You will be amazed to find that almost no matter what sort of designs your students think of, they will always result in an outstanding final poster. The most important thing is that they adhere to placing the correct (shades of) colors in the correct place. To create multiple shades of colors and lots of texture consider providing students with markers, crayons and colored pencils for a mixed media final poster. Markers are naturally darker then crayons so by providing the multiple media the poster will have a large range of lights and darks.
As students finished their piece of the poster (at different times of course), they then pulled out their doodle notes from their Maya Angelou Poet Study and started working on that activity.
While they were working on those Maya Angelou activities, I was assembling the individual poster pieces into the final poster. It takes me about 15-20 minutes to assemble one of my posters. Of course I’ve done them many times but after you have done one you will be a pro! I like to put the tape on the back of the pieces so that the tape doesn’t show on the front. Of course there are many ways to put my posters together–this is just the way I like the most. You could also attach the pieces right to a bulletin board or onto a large piece of butcher paper. Depending on your printer settings the final poster is about 35″ x 42″ when complete.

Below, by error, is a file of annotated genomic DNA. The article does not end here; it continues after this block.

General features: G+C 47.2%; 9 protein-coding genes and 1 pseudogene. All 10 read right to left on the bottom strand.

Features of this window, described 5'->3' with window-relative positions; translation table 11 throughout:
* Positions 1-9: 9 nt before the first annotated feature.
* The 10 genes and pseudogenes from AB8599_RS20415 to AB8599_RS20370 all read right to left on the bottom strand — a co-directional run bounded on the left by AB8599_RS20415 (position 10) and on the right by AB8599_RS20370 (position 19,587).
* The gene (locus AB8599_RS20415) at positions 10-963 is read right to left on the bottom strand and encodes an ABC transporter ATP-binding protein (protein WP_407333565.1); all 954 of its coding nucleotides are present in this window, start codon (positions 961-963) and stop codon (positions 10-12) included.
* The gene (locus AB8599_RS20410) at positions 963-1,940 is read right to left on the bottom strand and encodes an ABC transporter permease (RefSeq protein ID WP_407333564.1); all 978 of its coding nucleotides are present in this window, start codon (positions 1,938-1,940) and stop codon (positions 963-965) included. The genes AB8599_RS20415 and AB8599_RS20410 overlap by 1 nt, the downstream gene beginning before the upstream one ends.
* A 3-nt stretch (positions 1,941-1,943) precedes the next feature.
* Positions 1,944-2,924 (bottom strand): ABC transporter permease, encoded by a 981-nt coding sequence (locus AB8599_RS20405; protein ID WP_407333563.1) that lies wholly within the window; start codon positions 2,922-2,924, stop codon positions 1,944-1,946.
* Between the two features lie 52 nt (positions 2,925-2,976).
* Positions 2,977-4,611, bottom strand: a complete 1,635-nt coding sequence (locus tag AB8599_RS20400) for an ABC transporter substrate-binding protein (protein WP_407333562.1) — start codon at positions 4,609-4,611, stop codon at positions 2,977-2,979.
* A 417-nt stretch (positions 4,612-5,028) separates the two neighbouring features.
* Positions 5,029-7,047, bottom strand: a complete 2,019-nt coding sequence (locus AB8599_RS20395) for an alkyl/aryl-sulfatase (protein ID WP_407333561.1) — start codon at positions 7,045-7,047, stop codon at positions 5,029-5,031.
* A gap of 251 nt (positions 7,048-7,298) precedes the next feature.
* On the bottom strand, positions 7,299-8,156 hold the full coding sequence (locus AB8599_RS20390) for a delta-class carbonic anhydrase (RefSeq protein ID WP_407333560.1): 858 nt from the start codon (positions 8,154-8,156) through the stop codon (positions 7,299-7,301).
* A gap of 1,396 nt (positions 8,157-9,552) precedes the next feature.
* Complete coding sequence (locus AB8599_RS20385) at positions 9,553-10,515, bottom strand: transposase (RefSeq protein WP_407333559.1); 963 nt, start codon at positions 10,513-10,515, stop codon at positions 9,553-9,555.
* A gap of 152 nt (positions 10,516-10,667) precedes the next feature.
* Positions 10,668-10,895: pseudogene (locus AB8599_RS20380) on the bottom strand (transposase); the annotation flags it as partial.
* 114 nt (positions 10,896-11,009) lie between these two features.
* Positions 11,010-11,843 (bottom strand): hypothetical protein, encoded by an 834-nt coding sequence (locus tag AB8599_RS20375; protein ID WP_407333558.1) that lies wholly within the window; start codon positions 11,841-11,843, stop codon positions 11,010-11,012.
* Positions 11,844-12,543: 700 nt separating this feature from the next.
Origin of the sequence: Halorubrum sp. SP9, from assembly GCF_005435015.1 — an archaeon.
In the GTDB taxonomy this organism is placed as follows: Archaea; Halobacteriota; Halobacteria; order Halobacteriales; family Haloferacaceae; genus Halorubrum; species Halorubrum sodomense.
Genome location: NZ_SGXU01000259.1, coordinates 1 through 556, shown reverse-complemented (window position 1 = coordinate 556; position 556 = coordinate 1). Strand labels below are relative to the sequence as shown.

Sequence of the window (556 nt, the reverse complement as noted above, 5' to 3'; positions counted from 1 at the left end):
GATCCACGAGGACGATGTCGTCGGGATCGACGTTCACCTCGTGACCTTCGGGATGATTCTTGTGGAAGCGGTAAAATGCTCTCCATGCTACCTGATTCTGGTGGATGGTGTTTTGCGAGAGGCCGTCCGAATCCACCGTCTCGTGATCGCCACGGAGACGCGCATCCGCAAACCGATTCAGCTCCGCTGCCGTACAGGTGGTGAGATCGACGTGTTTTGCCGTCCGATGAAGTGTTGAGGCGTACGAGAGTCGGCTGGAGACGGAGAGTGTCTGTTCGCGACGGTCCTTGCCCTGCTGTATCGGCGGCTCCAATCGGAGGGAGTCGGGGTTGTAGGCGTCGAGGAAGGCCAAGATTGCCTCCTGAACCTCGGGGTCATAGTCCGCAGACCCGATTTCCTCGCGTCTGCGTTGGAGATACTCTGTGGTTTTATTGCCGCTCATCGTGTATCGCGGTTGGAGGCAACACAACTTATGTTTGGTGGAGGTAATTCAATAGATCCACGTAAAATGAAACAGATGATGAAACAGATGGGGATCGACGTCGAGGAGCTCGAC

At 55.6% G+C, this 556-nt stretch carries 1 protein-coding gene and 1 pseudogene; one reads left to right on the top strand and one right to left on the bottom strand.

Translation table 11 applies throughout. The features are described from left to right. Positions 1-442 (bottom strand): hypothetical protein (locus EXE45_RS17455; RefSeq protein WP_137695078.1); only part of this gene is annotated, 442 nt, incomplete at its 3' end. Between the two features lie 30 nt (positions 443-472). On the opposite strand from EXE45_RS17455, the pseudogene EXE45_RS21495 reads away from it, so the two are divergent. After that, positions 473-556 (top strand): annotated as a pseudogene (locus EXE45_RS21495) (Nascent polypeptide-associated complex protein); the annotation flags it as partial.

All teachers do this differently — but you can either put the poster together in front of your students (or have them help) and have them watch it as it comes together or you can assemble it and then reveal it all at once like we did this time. When I returned with the final poster we read Maya’s poem, “Life Doesn’t Frighten Me” (included in the poet study unit) as a group. Students took turns reading the various stanzas and talking about what they noticed along the way. This was when the student I mentioned at the beginning of this post made the connection to what we were reading and what was on her poster piece. That was then the perfect segway into revealing the final poster. When I held up their collective work they ooooh’ed and ahhh’ed at the final poster. No matter how many of these I create with kids that part NEVER gets old! If you have created one of my posters you know exactly what I’m talking about!
Before I left, the students rushed up to the poster to examine it and find “their” piece – something they are ALWAYS proud of! This part of the project is as valuable as the rest — as it mimics that of viewing art in a museum or at an art show (something many students may not have experienced yet in life). As they stand around they experience the final art, examine it, critique it and enjoy it for what it is–art that they made collectively and proudly as a group!
Even if you aren’t quite ready to start using either of these Maya Angelou activities in your classroom, I’d like to leave you with something you can use right away. I have created this Maya Angelou activity freebie that you can get and download when you sign up for my e-mail list.
Thanks for reading and for making art with your students.